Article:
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Manuel Harlan

Interview with actress Imogen Stubbs

5 May 2015 Laura Stevens

Imogen Stubbs is performing in the first London revival of Alan Ayckbourn's comedy thriller Communicating Doors. The acclaimed actress talks to London Calling mid rehearsal on the play and how the London theatre scene can survive without Hollywood star casting.

London Calling: What is the story behind Communicating Doors?

Imogen Stubbs: Well it’s about time travel... well that’s giving away the plot! It’s set in a hotel where you go through these revolving doors that should be leading into a box room, but it actually brings you out to 20 years previously.

It’s meant to be like Hitchcock meets Doctor Who but it’s Alan Ayckbourn so it’s funny too. A classic comedy but it’s probably quite frightening – it’s a thriller  - it’s not a gag a second.

LC: So how are rehearsals going for ?

IS: They’re going well – it’s fun. We’ve just been literally upside down! There are some bits where it’s like Charlie Angels meets Miss Marple.

LC: What can the audience expect from a night out at Communicating Doors?

IS: It’s Hitchcock meets Alan Ayckbourn meets Back to the Future.

LC: Are you excited to perform at The Menier Chocolate Factory?

IS: Oh it’s great – it’s inspiring! It’s such a funky place. It’s a great place to rehearse because you have Borough Market – what a treat. It really makes a difference where you rehearse, I’ve been doing a lot of shows in North Hampstead and this is by far the nicest venue! I’ve been to places that are nice enough but this is really nice.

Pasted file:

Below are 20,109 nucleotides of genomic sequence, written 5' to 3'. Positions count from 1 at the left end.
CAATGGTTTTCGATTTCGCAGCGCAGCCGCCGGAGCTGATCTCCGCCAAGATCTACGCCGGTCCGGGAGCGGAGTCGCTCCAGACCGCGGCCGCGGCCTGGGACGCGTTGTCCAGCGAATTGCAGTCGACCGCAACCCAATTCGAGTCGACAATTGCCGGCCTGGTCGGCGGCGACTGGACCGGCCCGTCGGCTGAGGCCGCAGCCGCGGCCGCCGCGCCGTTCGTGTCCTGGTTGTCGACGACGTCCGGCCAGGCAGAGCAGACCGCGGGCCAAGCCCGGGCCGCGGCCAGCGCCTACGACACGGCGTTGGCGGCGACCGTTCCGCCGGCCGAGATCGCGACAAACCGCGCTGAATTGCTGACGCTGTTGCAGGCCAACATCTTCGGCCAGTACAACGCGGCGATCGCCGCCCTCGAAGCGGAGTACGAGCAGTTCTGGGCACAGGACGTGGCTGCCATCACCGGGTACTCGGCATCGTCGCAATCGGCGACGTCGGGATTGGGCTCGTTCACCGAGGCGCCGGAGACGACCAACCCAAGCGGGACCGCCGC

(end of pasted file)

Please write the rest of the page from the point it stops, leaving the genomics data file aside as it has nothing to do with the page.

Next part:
LC: What was the last show you saw?

IS: My partner’s written a play so last night I saw that, A Level Playing Field.

LC: Can I ask you what your opinion is it on it?

IS: It’s great! It’s got 12 18-year-olds on their last day at school.

LC: What do you think of the current London theatre scene?

IS: I think it’s great, I mean again and again shows prove that they can survive without Hollywood stars in them. There are lots of shows that work well with Hollywood stars but there are also shows that are doing very well without having absolute star casting.

Otherwise you get people trying to come up in the theatre world and find it hard to get a foot in anywhere unless they become a telly or film star. And sometimes that's great, but sometimes people who are brilliant on film aren’t necessarily great on stage.

And that can cause an imbalance in theatre if you start having too many film stars who aren’t actually that well cast or that talented. There are film stars who are extremely talented but if they’re not, you get a real imbalance.

LC: Will you be heading to Edinburgh this year?

IS: No, I did that when I was young!

Communicating Doors is at the Menier Chocolate Factory 7 May to 27 June. For tickets click here.

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